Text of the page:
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Celebrating the New Year in the French Manner

December 27, 1987|ANNE WILLAN | Willan is president and founder of La Varenne Ecoloe de Cuisine in Paris. She lives in Washington, D.C. and

This year we're celebrating New Year in style--French style. We'll be sheltered in the countryside of Burgundy with vineyards down the road, produce markets at hand and a vegetable garden just outside the back door. For months I've had dinner exactly planned.

We'll start with hot bacon salad made with chewy, succulent curly endive, one of the greens that thrive at this time of year. To toss them with a dressing of hot fried bacon and vinegar, boiled down to deglaze the pan, is simplicity itself. The hot dressing wilts the leaves just enough so they are crisply piquant.

For the festival of New Year, there is bound to be fresh wild venison in the local market. Here in the United States more and more gourmet stores carry raised venison which is guaranteed to be tender--by no means the case with meat from wild animals.

Beef fillet is an alternative if you can't find venison and you'll be surprised by the flavor it develops after marinating with juniper, pepper and red wine as in this recipe. Cream and red currant jelly complete the spicy-sweet sauce.

Cooked Until Mellow

With the meat comes a melting confit or preserve of baby onions cooked until mellow with wine and a little sugar. If sealed in sterilized jars, the preserve keeps well, an excellent accompaniment to duck, ham and cold meats as well as game.

Turning again to the garden, with luck I will find a root or two of celery to puree with chestnuts gathered by a kind neighbor from the trees outside the gate. Wild chestnuts these, a nuisance to peel, but with a delicate floury texture which amply reward the time spent. Or, if I'm feeling lazy, I'll buy canned chestnuts in water, spicing the puree generously with nutmeg.

Last course is a long-time family favorite--a fluffy hot chocolate souffle. The chocolate has sufficient body to need no thickening of flour and I've found to my delight that the completed souffle can be held an hour or two in the refrigerator before baking, thus saving last-minute effort of whisking the egg whites. The souffle bakes in only 15 to 18 minutes, with a soft center that acts as sauce for the crisp outside.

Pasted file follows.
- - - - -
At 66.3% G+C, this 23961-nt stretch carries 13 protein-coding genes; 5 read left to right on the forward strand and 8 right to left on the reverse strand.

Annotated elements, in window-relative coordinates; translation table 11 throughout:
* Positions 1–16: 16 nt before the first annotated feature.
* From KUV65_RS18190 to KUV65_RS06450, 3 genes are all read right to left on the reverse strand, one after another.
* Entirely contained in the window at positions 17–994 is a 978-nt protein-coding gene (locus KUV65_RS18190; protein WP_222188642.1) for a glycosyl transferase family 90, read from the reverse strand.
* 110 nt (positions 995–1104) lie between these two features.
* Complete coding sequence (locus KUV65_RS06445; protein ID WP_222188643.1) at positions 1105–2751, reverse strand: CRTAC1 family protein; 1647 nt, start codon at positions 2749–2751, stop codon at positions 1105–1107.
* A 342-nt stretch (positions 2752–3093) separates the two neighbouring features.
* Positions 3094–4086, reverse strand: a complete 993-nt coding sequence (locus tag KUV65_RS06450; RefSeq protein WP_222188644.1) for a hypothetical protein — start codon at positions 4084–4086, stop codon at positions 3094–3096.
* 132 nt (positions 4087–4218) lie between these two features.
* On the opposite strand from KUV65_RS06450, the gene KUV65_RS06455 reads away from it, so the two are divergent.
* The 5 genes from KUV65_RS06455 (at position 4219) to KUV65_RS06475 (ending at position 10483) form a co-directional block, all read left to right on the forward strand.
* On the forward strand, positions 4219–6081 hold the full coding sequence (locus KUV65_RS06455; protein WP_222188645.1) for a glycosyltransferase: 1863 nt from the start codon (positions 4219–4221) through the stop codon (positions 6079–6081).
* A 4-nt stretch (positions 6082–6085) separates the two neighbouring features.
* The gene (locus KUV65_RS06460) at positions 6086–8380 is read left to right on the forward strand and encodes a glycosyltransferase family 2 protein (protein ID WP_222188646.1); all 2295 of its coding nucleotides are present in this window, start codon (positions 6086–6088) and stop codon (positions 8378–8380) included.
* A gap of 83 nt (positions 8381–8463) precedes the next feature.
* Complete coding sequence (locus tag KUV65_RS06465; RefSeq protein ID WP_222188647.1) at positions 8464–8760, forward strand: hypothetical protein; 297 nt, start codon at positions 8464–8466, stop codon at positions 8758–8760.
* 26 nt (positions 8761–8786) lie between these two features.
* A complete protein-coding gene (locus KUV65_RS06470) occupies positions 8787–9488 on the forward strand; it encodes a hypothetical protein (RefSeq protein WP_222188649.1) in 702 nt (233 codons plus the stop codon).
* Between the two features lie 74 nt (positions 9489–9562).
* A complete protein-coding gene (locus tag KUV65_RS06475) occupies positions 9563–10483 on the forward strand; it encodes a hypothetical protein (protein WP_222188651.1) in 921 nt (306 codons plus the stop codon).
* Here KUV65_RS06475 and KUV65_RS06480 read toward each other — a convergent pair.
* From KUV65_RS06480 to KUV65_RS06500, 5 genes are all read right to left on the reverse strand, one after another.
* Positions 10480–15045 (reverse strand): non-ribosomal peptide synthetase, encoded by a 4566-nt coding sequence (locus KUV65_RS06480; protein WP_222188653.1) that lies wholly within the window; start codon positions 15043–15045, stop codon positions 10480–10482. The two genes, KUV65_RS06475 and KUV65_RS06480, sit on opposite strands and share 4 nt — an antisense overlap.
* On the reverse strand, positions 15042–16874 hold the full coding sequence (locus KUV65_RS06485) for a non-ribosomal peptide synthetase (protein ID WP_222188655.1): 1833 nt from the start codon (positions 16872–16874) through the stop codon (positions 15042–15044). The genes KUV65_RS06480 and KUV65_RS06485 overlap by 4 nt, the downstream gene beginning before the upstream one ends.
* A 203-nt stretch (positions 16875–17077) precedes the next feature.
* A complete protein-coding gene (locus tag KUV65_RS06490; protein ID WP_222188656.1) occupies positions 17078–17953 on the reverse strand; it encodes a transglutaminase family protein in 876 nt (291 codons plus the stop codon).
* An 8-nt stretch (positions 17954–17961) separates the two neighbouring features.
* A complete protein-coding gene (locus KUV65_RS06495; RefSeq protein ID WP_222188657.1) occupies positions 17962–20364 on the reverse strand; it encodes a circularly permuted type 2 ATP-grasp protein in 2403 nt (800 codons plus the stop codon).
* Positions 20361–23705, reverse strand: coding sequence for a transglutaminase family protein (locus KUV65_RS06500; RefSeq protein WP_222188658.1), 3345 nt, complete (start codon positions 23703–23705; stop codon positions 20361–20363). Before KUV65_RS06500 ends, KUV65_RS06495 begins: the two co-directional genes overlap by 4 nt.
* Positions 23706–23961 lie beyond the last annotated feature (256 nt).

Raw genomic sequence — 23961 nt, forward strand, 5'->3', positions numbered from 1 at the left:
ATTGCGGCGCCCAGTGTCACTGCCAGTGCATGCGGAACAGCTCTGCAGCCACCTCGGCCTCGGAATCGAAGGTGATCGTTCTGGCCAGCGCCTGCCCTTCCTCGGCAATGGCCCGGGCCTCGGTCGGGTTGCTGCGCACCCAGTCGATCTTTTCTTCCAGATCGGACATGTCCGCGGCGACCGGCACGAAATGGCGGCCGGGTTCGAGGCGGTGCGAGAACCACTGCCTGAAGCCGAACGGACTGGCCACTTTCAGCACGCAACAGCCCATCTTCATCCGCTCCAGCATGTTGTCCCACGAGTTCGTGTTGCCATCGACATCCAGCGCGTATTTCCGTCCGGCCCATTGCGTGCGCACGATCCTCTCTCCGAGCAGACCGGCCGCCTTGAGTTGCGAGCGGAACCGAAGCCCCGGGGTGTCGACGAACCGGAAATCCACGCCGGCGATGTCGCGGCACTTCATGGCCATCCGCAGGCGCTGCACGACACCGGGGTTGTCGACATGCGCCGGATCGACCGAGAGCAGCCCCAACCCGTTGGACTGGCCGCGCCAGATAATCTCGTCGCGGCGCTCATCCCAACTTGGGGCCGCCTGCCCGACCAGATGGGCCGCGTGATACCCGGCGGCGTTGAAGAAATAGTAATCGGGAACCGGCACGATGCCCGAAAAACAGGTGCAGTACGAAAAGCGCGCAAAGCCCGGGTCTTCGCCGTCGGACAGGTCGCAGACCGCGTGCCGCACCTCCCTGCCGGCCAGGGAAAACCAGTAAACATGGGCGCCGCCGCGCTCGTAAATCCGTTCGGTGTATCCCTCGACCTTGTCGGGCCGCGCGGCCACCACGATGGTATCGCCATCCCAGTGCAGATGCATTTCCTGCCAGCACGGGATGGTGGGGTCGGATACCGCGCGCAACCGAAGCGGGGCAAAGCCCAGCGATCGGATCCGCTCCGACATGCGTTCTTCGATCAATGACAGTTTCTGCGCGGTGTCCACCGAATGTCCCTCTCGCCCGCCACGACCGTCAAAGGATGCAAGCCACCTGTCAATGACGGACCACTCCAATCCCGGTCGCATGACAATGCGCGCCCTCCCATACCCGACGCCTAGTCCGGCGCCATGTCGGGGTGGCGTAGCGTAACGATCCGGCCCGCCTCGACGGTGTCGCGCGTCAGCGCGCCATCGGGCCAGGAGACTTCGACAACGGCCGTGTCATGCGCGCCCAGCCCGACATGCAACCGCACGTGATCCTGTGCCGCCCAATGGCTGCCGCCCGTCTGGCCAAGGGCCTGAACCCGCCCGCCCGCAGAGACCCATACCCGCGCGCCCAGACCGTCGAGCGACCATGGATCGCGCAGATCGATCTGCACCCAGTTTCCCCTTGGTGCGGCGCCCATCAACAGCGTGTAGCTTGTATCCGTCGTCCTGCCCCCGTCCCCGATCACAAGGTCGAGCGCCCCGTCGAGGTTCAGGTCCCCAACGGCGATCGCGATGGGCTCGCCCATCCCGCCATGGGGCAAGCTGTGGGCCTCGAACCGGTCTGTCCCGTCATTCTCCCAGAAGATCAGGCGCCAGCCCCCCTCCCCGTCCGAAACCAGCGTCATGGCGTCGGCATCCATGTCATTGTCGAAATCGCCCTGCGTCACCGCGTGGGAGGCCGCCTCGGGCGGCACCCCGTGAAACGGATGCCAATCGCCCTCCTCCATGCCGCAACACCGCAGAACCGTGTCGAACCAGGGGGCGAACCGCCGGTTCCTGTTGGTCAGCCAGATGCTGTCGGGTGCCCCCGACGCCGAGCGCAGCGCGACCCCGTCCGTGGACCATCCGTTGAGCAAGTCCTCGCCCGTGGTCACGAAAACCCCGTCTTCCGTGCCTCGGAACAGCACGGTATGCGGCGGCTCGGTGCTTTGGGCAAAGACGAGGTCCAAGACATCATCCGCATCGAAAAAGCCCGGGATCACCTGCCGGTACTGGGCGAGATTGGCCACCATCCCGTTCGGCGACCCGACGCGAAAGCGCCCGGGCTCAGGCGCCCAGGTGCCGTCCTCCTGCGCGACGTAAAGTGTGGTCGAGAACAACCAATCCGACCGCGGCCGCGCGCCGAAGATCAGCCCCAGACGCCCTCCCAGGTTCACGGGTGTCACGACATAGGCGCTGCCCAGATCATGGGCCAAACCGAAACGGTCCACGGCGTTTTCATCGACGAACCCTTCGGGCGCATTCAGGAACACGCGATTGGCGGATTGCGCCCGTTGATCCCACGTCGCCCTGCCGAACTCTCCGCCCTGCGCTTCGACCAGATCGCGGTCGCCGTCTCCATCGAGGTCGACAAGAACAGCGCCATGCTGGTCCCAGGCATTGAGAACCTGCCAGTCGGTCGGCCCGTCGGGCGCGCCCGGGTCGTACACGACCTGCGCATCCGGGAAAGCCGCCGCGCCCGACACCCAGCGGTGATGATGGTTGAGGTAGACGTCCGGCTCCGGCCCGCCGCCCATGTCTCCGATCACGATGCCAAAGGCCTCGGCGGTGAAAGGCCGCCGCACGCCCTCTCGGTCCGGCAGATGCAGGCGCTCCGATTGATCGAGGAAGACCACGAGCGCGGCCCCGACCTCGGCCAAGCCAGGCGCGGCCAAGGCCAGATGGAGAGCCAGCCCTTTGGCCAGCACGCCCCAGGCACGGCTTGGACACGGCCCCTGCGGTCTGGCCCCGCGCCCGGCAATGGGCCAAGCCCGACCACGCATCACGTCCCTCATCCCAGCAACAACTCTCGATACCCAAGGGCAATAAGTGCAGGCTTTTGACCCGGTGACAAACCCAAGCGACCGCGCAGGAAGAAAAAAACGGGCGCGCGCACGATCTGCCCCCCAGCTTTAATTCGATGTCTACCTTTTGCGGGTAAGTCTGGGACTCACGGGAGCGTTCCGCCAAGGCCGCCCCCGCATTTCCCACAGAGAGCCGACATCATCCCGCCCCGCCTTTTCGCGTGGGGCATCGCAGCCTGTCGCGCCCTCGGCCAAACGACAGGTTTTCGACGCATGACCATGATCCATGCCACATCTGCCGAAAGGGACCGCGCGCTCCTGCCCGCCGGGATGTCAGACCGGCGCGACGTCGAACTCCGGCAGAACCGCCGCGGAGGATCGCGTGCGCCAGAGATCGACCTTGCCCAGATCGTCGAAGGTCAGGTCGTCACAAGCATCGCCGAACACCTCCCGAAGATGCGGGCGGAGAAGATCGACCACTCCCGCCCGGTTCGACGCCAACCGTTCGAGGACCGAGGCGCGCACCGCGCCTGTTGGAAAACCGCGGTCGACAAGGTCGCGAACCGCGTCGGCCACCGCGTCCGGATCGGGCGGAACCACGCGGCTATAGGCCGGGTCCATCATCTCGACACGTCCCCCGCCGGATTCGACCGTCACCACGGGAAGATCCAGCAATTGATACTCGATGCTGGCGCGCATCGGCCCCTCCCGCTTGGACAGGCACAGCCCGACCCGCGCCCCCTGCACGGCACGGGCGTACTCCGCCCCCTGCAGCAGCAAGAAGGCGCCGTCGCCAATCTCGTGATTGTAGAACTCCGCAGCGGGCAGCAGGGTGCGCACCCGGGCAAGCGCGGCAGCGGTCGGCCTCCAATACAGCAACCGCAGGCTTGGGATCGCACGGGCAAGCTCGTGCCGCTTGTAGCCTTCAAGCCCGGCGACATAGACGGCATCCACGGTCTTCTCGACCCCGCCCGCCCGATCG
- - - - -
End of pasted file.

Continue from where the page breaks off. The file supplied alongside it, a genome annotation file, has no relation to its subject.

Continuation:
After that, what more could be asked than a glass of good red wine, culled from the Cote d'Or vineyards only a couple of hour's drive away. Surely an auspicious beginning to a happy 1988.


Hot Bacon Salad

Medallions of Venison with Onion Confit

Celery Root and Chestnut Puree

Hot Chocolate Souffle

Suggested wine: A vintage French Burgundy from the Cote d'Or, or a California or Oregon Pinot Noir

For the busy cook, this schedule allows for advance preparation, with cooking carried out quickly at the last minute.

Up to three days ahead make onion confit .

Up to one day ahead wash salad greens. Marinate venison.

Up to four hours ahead make celery root and chestnut puree. Prepare chocolate mixture for souffle.

About 20 minutes before serving whip egg whites, then add to souffle.

About 15 minutes before serving saute venison steaks, then wrap in foil to reheat. Make sauce.

About five minutes before serving fry bacon, then finish salad.

After serving salad reheat venison steaks briefly in oven. Reheat onion confit and venison sauce on top of stove. Arrange with venison on plates. Reheat vegetable puree, beating well. Add to plates.

After serving venison cook souffle.


2 medium heads curly endive or escarole

2 tablespoons oil

1 slice bacon, diced

1/2 cup red wine vinegar

Salt, pepper

Thoroughly wash greens, drain and dry. Wrap in towel or place in plastic bag and refrigerate up to 24 hours.

To finish, place greens in salad bowl. Heat oil in skillet and fry bacon until lightly browned, but still tender. Discard all but 1/2 cup fat from pan. Pour bacon and fat over greens. Toss well. Heat will wilt greens slightly.

Add vinegar to hot pan, standing back from rising fumes. Boil, stirring, until reduced by half. Pour hot vinegar over greens. Toss well. Taste salad to adjust for seasonings. Serve immediately. Makes 8 servings.

Note: For more substantial salad, saute sliced chicken livers with bacon.


8 venison steaks (about 3 pounds)

2 cups fruity red wine

2 teaspoons crushed juniper berries

1 teaspoon crushed black peppercorns


3 sprigs fresh thyme or 1 teaspoon dried thyme


Salt, pepper

1/4 cup brandy

1 cup whipping cream

1 1/2 tablespoons red currant jelly

Onion Confit

1 bunch watercress

Place venison steaks in shallow dish. Combine wine, juniper berries and peppercorns and pour over venison. Spoon 2 tablespoons oil over and set thyme on top. Cover and refrigerate 24 hours, turning meat occasionally.

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